The full instrument block diagram is presented with focus on various signal paths and frequency planning. Several of internal modules (RF Front-End, Digital Baseband Processor and LO Synthesizer) are also presented and compared with the block diagram. In order to examine the instrument’s capabilities in a real-world situation, a complete superheterodyne wireless transceiver with a sliding-IF receiver is designed and examined. Each component in the system (LNA, mixer, PLL, etc.) is individually characterized by using the EXA Signal Analyzer. The complete system measurements are also presented.
Various chapters in the video can be found at the following time marks:
X-Series model comparison (0:50)
EXA block diagrams and principle of operation (4:27)
Various board teardown and examination (20:39)
Instrument front/back panel overview (37:05)
Wireless experiment setup description (43:22)
Doubler characterization with EXG as the tracking generator (45:31)
LNA and mixer gain and NF by using Noise Figure personality (57:31)
Signal-Hound VSG25A I/Q modulator characterization, OBW, ACPR, TOI (1:08:57)
PLL characterization with Phase Noise personality (1:19:49)
Full transmitter measurement with Keysight VSA (1:26:08)
Full wireless link characterization with Keysight VSA (1:30:28)
In this episode, Shahriar and Shayan discuss the design and characterization of a deceptively simple CMOS inverter-based transimpedance amplifier. The the large and small signal behavior of the CMOS inverter is discussed and measured using the Keithley 2450 and 2460 source meters. The transient response is also measured using a Keysight MSO-S series oscilloscope.
The small signal gain of the circuit is calculated from small signal parameters which are extracted directly by measuring the devices I/V characteristics. The NMOS/PMOS devices used are from an ADL1105 quad-discrete transistor IC. Through the use of a shunt-shunt feedback, the CMOS amplifiers is converted to a transimpedance amplifier which is capable of amplifying the current from a photo-detector diode by a gain of 30kV/A. The feedback theory is used to calculate the gain of the amplifier. The slides for this tutorial can be downloaded here.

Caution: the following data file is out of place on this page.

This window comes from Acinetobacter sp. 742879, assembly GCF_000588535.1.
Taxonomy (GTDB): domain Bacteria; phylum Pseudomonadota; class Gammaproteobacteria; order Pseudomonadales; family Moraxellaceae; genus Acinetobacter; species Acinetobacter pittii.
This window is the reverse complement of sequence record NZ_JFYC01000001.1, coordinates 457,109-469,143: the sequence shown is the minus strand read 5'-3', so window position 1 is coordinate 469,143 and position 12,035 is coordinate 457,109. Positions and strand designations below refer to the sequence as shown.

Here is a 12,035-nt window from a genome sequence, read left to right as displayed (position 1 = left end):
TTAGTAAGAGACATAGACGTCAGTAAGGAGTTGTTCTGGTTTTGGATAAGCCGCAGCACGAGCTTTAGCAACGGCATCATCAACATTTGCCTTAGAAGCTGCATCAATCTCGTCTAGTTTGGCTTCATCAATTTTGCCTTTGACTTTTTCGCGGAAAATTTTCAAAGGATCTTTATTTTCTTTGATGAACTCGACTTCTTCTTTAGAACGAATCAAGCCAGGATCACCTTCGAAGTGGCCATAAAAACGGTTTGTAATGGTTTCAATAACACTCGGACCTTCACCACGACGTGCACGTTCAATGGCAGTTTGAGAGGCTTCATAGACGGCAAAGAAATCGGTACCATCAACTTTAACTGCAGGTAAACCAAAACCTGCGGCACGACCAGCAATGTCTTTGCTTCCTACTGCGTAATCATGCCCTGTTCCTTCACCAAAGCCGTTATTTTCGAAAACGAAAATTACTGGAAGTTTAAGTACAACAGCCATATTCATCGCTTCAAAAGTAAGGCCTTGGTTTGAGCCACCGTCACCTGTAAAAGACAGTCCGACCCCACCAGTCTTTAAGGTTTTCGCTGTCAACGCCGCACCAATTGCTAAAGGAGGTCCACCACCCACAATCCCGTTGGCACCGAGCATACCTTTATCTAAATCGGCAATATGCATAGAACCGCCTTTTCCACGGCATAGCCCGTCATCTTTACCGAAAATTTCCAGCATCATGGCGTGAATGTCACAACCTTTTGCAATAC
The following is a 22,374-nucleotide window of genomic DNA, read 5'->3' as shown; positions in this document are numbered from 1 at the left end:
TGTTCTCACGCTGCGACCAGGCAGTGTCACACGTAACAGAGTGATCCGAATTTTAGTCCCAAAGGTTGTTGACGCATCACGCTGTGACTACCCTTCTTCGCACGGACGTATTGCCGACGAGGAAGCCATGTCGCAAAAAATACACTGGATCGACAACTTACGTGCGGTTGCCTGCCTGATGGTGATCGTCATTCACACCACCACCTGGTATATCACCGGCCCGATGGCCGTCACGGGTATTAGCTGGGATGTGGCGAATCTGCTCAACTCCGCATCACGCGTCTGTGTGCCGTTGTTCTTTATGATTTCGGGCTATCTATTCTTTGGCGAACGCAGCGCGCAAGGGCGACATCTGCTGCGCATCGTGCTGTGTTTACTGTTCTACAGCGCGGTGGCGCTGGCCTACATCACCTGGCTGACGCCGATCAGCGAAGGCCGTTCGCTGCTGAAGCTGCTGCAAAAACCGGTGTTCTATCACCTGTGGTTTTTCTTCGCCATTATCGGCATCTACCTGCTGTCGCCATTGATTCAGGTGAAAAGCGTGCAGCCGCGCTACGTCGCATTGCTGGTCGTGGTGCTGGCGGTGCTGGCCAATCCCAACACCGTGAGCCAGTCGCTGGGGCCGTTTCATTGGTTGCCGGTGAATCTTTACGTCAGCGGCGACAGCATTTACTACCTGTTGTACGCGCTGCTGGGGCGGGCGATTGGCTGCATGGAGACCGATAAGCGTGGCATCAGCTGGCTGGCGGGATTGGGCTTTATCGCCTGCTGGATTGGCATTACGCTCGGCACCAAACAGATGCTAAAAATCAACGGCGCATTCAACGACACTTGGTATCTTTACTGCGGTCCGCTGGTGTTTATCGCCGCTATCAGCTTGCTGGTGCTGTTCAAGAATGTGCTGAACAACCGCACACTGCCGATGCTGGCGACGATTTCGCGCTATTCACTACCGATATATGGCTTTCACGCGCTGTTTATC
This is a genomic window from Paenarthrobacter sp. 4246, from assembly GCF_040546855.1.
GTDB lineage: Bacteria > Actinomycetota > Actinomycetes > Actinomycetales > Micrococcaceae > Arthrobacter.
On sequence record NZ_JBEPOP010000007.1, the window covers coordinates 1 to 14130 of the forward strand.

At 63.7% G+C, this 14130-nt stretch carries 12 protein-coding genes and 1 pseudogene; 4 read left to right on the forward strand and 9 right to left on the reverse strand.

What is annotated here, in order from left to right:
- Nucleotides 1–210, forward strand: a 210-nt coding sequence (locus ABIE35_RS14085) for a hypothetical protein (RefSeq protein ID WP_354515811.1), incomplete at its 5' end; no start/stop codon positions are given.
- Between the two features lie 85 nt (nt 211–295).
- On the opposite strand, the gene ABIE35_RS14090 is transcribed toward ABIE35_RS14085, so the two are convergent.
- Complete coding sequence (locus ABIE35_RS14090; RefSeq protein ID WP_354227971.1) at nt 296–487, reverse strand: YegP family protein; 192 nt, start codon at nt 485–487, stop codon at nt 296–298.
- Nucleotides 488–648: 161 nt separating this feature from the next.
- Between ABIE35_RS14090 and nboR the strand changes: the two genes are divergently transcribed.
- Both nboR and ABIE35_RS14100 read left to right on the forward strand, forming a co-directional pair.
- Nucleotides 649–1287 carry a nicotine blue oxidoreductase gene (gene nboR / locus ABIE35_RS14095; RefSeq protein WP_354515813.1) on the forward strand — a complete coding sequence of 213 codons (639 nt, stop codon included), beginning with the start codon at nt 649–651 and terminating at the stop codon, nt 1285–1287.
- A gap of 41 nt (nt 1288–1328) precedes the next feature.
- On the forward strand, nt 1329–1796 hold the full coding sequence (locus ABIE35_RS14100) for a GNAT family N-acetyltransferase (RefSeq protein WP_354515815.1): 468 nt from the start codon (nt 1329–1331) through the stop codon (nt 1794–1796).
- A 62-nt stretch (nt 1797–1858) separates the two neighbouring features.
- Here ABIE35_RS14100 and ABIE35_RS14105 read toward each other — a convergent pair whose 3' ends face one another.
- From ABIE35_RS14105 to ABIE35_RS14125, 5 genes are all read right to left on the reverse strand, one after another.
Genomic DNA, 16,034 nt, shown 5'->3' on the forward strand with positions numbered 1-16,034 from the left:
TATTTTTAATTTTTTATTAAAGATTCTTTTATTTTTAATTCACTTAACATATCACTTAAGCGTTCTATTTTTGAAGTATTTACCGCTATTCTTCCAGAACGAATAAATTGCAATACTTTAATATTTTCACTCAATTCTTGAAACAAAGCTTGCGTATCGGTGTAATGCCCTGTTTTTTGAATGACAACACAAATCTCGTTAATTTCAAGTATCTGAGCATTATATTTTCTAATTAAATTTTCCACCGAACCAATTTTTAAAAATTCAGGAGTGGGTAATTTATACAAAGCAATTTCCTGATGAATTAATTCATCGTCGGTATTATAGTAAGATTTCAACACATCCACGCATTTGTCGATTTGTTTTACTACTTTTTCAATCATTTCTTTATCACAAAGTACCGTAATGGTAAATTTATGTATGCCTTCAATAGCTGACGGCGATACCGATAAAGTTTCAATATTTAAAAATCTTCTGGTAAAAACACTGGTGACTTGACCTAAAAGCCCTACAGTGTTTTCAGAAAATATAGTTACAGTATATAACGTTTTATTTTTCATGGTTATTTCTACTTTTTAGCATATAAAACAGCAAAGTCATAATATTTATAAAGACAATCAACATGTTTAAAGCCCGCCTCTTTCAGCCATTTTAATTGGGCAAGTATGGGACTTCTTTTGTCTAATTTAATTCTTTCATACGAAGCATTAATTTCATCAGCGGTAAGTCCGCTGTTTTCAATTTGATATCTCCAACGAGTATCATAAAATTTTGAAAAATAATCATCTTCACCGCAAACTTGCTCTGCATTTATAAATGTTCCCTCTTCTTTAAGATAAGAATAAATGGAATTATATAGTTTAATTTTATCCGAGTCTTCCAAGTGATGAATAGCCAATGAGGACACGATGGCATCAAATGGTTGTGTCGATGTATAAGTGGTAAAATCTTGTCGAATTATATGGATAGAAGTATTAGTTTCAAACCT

In this episode Shahriar explores the functionality of the popular ESP8266 SoC chip. This IC incorporates a full ISM radio as well as the physical/MAC layer for 802.11b/g/n network communication. Furthermore it includes a uC core for code execution making it a low-cost candidate for Internet of Thing applications. This video uses a Sparkfun Thing evaluation board which also includes a LiPo batter charger, voltage regular, flash memory and all the I/O pins which are accessible to the user. The block diagram of the ESP8266 is reviewed as well as the schematic of the complete Sparkfun Thing board.
By using an Arduino library and the Blynk iOS application, a cell phone and the ESP8266 can simultaneously communicate with a server running the Blynk application and transfer data between the application and the module. In this demo various components such as NeoPixel (WS2812), OneWire temperature sensor and battery monitoring functionality are implemented. The code is available here.
The Signal Path (TSP) is an electrical engineering video blog for industry professionals, students and hobbyists. TSP is a non-for-profit website dedicated to provide free education spanning a wide range of electrical engineering topics. Equipment reviews, tutorials and repair videos are posted regularly.